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Home :: Archive :: 2001 :: September ::
Re: Times Article
The Shakespeare Conference: SHK 12.2160  Thursday, 13 September 2001

[1]     From:   Edmund Taft <
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        Date:   Wednesday, 12 Sep 2001 14:42:45 -0400
        Subj:   Times Article

[2]     From:   Louis Swilley <
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        Date:   Wednesday, 12 Sep 2001 17:51:04 -0500
        Subj:   Re: SHK 12.2147 Re: Times Article

[3]     From:   Janie Cheaney <
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        Date:   Wednesday, 12 Sep 2001 22:06:51 -0500
        Subj:   Re: SHK 12.2147 Re: Times Article


[1]-----------------------------------------------------------------
From:           Edmund Taft <
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Date:           Wednesday, 12 Sep 2001 14:42:45 -0400
Subject:        Times Article

Dear Louis:

Are new Ph.D.'s really "of the wicked"? Time was, you know, when every
Ph.D.  knew the classics backwards and forwards, when phonology was
king, and when everyone could read Plato in the original!

Oh, what a great falling off is there now!

Is it really true that apprehending beauty depends on having absorbed
all of the past beforehand? Is that possible? Desirable?

Actually, I think my junior colleagues are pretty sharp, even if they
didn't have to diagram every episode of Spenser's FQ, as I had to.

--Ed Taft

[2]-------------------------------------------------------------
From:           Louis Swilley <
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Date:           Wednesday, 12 Sep 2001 17:51:04 -0500
Subject: 12.2147 Re: Times Article
Comment:        Re: SHK 12.2147 Re: Times Article

Dr. Burt, "amused" by my "opposition between Shakespeare...and
Shakespeare porn," notes that Shakespeare is often given to
obscenities.  I suggest that it is one thing to have the characters talk
"in character," it is quite another to show the actors copulating on
film (and for several minutes!)  - and with the obligatory cum-shot to
prove the event, as is the case in every porn film - where the
surrounding story is merely the  setting for the sex rather than the
reverse.  The "bardcore" films Dr. Burt cites, Branagh's Hamlet,
Fishburne's Othello, Downey's scene in Richard III, certainly do not go
so far; there is never the impression given that the sex scene - the
essence of modesty by comparison with those of a porn film - is other
than the exposition of the story, rather than the other way around. Nor
is their going so far as they do to be taken as carte blanche for the
porn film's biology-lab/stud farm excesses of insertions and
ejaculations, about which Ms. Charlton has so wisely asked, "where is
the character development, the plot necessities, the wit, the wordplay,
the poetry? The love?"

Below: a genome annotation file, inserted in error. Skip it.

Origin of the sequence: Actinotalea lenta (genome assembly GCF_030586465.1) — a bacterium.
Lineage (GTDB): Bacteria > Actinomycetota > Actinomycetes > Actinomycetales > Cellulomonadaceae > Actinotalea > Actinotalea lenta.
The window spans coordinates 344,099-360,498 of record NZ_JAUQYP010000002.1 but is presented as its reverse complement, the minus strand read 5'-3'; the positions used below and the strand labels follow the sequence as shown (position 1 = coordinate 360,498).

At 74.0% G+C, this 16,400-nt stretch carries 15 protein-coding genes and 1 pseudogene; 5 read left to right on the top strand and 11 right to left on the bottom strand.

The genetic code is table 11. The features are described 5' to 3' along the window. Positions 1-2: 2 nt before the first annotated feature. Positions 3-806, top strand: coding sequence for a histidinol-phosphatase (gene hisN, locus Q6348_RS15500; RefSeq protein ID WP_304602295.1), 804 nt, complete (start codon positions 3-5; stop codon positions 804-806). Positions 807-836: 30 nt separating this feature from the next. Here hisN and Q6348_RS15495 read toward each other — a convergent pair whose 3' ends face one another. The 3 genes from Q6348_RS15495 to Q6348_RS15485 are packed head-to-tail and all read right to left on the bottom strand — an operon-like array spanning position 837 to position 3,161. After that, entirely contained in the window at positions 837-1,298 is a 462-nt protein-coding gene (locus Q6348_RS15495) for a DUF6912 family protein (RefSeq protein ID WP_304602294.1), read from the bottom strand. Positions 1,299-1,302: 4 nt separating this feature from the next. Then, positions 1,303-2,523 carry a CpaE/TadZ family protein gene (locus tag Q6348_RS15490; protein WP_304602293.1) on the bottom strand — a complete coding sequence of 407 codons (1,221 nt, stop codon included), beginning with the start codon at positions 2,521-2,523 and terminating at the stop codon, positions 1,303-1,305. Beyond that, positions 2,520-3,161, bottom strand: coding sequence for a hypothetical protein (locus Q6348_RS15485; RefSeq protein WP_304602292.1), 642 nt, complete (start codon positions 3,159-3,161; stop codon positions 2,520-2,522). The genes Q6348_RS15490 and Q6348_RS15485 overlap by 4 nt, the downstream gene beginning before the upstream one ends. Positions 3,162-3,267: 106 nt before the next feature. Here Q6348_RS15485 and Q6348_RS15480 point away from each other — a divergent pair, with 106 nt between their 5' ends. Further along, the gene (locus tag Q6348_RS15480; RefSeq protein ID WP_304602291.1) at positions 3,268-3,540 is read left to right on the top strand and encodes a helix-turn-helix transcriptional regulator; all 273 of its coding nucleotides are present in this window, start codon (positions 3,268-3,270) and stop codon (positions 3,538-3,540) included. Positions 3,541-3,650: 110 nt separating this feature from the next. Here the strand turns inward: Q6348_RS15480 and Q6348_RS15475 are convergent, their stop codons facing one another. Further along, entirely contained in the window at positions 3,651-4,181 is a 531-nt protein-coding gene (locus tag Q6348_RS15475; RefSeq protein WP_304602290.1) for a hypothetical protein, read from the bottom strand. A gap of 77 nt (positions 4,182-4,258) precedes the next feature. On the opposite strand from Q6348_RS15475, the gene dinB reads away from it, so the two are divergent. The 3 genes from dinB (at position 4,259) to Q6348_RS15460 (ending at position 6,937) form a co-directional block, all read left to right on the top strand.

The presentation of such clinically accurate matters, in porn films
addressed with the camera's close concentration, and with insistent,
prolonged attention, to the crotches of the "actors" distracts from any
possible comment on the story of the characters they presume to portray,
for it not only interminably "stops the clock" on the larger action of
the story but inevitably draws our attention to the actors and away from
the characters. Even Peckinpah's bladders-of-blood school of film does
not go so far as to actually kill the actors - I understand we have
"snuff" films for those of such sick interests.  Does Dr. Burt,
thrilling to the consistency of his position here in this matter of
pornography, also endorse such "snuff" practices in the presentation of
stories about murders?

I regret that I will not be able to see one of the Doctor's Shakespeare
porn films, but I would like to read a paper on that subject by one of
his students whose work he has praised to us.  If he would be so good as
to publish such a paper on a site to which he could here refer us all, I
for one would like to see such scholarship and take advantage of the
opportunity it might give to reconsider any questioning criticism of his
course.

      L. Swilley

[3]-------------------------------------------------------------
From:           Janie Cheaney <
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Date:           Wednesday, 12 Sep 2001 22:06:51 -0500
Subject: 12.2147 Re: Times Article
Comment:        Re: SHK 12.2147 Re: Times Article

Just one thought relating to this subject:

It's always been my understanding that pornography is prurient by
definition--designed to push one button, over and over.  Some porn is
classier than others (in that case it's called Erotica) but the button
is the same.

Contrary to Dr. Burt's assertion, it comes as no surprise to many
"puritans" or "conservatives" that Shakespeare was very interested in
sex--maybe even more than the average Englishman of those bawdy times.
But he was interested in other things, too--politics, power, virtue,
honor, evil, vice, justice--humanity.  The pairing of Titania and Bottom
gave him an opportunity to contrast earth and ether, the mundane and the
magical--not just speculate on how a fairy does it with a donkey.  The
latter, however, was probably the chief interest of the producers of A
Midsummer Night's Cream.  I study Shakespeare for the same reasons I
don't study slasher movies or porn: they are reductionist; he's just the
opposite.

JBC

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